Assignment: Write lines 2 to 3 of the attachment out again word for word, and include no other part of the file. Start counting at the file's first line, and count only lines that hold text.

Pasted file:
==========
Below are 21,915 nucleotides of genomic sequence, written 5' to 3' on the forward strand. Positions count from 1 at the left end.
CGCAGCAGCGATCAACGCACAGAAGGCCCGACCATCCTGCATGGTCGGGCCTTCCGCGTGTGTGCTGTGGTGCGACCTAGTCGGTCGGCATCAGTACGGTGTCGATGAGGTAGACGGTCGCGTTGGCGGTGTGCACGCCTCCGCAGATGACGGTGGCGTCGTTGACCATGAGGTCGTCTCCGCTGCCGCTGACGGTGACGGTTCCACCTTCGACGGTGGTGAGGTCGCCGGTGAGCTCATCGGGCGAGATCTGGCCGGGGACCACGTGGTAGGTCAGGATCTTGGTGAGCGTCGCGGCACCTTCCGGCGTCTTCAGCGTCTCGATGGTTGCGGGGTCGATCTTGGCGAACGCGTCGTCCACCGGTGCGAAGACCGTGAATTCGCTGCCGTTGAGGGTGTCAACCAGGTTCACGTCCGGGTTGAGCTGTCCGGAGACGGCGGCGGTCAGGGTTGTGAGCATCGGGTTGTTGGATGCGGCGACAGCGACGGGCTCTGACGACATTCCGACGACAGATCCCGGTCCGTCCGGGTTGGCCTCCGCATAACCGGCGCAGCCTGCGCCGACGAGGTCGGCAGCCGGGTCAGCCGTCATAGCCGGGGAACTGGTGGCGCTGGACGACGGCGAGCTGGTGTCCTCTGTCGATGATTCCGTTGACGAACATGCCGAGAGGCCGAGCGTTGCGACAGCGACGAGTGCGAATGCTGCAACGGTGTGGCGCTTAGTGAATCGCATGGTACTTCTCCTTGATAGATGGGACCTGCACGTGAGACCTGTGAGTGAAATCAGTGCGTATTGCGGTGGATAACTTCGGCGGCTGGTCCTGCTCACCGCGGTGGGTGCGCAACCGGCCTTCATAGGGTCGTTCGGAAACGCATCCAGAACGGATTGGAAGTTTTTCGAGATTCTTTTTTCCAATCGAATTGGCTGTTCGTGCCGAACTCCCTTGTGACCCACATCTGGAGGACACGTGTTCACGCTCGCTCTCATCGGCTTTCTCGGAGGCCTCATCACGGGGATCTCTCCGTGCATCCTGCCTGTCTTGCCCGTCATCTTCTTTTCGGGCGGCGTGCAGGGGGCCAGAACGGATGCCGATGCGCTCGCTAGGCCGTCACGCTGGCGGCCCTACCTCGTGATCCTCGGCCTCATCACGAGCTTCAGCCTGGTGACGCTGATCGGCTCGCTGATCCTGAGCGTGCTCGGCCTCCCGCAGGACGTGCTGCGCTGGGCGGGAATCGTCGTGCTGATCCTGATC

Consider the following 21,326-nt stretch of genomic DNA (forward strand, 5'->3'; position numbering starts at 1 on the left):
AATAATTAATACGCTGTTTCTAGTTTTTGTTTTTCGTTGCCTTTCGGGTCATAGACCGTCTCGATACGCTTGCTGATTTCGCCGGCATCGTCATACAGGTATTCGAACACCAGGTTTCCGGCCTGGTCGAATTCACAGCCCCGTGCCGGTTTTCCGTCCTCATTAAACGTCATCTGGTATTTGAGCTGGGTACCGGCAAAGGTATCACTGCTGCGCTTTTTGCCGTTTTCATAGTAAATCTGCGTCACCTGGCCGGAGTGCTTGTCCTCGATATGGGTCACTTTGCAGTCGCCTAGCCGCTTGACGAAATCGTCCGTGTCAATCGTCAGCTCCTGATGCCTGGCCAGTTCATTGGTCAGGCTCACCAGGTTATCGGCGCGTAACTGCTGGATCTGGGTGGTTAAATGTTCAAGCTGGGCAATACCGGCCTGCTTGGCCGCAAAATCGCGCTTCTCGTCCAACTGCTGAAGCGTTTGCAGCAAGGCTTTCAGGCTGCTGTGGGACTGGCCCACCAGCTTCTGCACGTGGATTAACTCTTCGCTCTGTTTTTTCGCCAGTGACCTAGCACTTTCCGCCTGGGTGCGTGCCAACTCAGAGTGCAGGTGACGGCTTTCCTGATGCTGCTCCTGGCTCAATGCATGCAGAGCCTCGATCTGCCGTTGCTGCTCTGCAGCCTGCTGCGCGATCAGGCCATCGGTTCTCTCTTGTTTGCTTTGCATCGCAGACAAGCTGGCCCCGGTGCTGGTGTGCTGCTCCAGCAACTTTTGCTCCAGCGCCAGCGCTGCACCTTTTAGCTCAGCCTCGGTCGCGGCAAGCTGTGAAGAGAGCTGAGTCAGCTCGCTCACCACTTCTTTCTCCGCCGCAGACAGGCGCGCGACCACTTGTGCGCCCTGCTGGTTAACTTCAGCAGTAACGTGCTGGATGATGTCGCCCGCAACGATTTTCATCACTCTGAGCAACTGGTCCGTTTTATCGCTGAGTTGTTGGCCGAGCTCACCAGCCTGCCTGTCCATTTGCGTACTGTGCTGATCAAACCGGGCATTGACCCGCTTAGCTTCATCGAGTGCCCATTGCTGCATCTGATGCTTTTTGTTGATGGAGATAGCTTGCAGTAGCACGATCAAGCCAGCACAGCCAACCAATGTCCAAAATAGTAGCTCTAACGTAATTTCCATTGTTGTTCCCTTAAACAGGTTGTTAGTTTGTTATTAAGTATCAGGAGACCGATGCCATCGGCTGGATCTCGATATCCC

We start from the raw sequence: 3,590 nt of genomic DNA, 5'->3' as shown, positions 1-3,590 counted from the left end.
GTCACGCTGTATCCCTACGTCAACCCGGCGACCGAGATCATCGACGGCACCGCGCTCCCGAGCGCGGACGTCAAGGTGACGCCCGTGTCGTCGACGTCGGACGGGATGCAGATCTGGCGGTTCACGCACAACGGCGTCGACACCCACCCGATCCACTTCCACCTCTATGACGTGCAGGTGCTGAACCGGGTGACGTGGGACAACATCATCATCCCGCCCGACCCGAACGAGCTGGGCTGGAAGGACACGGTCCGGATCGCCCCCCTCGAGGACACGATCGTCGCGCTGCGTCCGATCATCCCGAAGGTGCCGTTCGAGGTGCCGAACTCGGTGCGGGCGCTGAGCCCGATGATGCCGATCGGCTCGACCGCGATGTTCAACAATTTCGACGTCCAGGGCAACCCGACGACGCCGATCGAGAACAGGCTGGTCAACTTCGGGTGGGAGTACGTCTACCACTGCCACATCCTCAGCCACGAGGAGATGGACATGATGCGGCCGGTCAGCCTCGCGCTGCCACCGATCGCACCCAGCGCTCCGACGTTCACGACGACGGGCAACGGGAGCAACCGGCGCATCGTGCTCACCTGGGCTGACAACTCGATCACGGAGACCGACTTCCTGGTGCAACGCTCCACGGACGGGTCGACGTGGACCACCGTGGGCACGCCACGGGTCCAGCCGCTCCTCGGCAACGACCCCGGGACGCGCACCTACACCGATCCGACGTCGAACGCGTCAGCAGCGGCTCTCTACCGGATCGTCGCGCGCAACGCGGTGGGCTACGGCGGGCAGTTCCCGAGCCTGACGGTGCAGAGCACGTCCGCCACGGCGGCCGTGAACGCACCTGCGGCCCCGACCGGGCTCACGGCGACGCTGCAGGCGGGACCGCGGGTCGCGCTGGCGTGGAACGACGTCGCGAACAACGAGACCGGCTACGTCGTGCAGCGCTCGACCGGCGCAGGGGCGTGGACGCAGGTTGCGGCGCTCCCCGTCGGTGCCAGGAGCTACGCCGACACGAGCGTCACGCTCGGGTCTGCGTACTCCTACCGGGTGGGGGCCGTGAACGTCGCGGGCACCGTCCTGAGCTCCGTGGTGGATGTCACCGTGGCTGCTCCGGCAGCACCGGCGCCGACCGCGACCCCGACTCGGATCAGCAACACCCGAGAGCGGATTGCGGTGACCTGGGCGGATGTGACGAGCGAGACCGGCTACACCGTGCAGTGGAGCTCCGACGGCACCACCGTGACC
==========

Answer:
CGCAGCAGCGATCAACGCACAGAAGGCCCGACCATCCTGCATGGTCGGGCCTTCCGCGTGTGTGCTGTGGTGCGACCTAGTCGGTCGGCATCAGTACGGTGTCGATGAGGTAGACGGTCGCGTTGGCGGTGTGCACGCCTCCGCAGATGACGGTGGCGTCGTTGACCATGAGGTCGTCTCCGCTGCCGCTGACGGTGACGGTTCCACCTTCGACGGTGGTGAGGTCGCCGGTGAGCTCATCGGGCGAGATCTGGCCGGGGACCACGTGGTAGGTCAGGATCTTGGTGAGCGTCGCGGCACCTTCCGGCGTCTTCAGCGTCTCGATGGTTGCGGGGTCGATCTTGGCGAACGCGTCGTCCACCGGTGCGAAGACCGTGAATTCGCTGCCGTTGAGGGTGTCAACCAGGTTCACGTCCGGGTTGAGCTGTCCGGAGACGGCGGCGGTCAGGGTTGTGAGCATCGGGTTGTTGGATGCGGCGACAGCGACGGGCTCTGACGACATTCCGACGACAGATCCCGGTCCGTCCGGGTTGGCCTCCGCATAACCGGCGCAGCCTGCGCCGACGAGGTCGGCAGCCGGGTCAGCCGTCATAGCCGGGGAACTGGTGGCGCTGGACGACGGCGAGCTGGTGTCCTCTGTCGATGATTCCGTTGACGAACATGCCGAGAGGCCGAGCGTTGCGACAGCGACGAGTGCGAATGCTGCAACGGTGTGGCGCTTAGTGAATCGCATGGTACTTCTCCTTGATAGATGGGACCTGCACGTGAGACCTGTGAGTGAAATCAGTGCGTATTGCGGTGGATAACTTCGGCGGCTGGTCCTGCTCACCGCGGTGGGTGCGCAACCGGCCTTCATAGGGTCGTTCGGAAACGCATCCAGAACGGATTGGAAGTTTTTCGAGATTCTTTTTTCCAATCGAATTGGCTGTTCGTGCCGAACTCCCTTGTGACCCACATCTGGAGGACACGTGTTCACGCTCGCTCTCATCGGCTTTCTCGGAGGCCTCATCACGGGGATCTCTCCGTGCATCCTGCCTGTCTTGCCCGTCATCTTCTTTTCGGGCGGCGTGCAGGGGGCCAGAACGGATGCCGATGCGCTCGCTAGGCCGTCACGCTGGCGGCCCTACCTCGTGATCCTCGGCCTCATCACGAGCTTCAGCCTGGTGACGCTGATCGGCTCGCTGATCCTGAGCGTGCTCGGCCTCCCGCAGGACGTGCTGCGCTGGGCGGGAATCGTCGTGCTGATCCTGATC

Consider the following 21,326-nt stretch of genomic DNA (forward strand, 5'->3'; position numbering starts at 1 on the left):